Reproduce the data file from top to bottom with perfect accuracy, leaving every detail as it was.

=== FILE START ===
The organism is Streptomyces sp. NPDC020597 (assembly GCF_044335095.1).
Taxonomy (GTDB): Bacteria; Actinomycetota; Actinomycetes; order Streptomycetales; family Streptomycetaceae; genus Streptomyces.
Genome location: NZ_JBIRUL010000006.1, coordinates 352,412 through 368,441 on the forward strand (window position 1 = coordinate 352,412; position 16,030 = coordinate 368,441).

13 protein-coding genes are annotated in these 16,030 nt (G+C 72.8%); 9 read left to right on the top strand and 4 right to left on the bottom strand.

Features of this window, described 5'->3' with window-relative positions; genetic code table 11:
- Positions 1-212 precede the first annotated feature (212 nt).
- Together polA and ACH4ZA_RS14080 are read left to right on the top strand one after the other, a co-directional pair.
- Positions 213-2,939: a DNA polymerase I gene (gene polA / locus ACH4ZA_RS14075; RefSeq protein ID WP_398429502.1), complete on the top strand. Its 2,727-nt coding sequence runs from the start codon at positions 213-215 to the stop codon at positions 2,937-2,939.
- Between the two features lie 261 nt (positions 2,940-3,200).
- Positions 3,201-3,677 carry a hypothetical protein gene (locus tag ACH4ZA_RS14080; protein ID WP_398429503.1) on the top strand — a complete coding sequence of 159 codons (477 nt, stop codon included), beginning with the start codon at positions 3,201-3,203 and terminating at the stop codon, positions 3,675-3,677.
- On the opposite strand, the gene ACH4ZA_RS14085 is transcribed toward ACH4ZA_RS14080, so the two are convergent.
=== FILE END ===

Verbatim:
The organism is Streptomyces sp. NPDC020597 (assembly GCF_044335095.1).
Taxonomy (GTDB): Bacteria; Actinomycetota; Actinomycetes; order Streptomycetales; family Streptomycetaceae; genus Streptomyces.
Genome location: NZ_JBIRUL010000006.1, coordinates 352,412 through 368,441 on the forward strand (window position 1 = coordinate 352,412; position 16,030 = coordinate 368,441).

13 protein-coding genes are annotated in these 16,030 nt (G+C 72.8%); 9 read left to right on the top strand and 4 right to left on the bottom strand.

Features of this window, described 5'->3' with window-relative positions; genetic code table 11:
- Positions 1-212 precede the first annotated feature (212 nt).
- Together polA and ACH4ZA_RS14080 are read left to right on the top strand one after the other, a co-directional pair.
- Positions 213-2,939: a DNA polymerase I gene (gene polA / locus ACH4ZA_RS14075; RefSeq protein ID WP_398429502.1), complete on the top strand. Its 2,727-nt coding sequence runs from the start codon at positions 213-215 to the stop codon at positions 2,937-2,939.
- Between the two features lie 261 nt (positions 2,940-3,200).
- Positions 3,201-3,677 carry a hypothetical protein gene (locus tag ACH4ZA_RS14080; protein ID WP_398429503.1) on the top strand — a complete coding sequence of 159 codons (477 nt, stop codon included), beginning with the start codon at positions 3,201-3,203 and terminating at the stop codon, positions 3,675-3,677.
- On the opposite strand, the gene ACH4ZA_RS14085 is transcribed toward ACH4ZA_RS14080, so the two are convergent.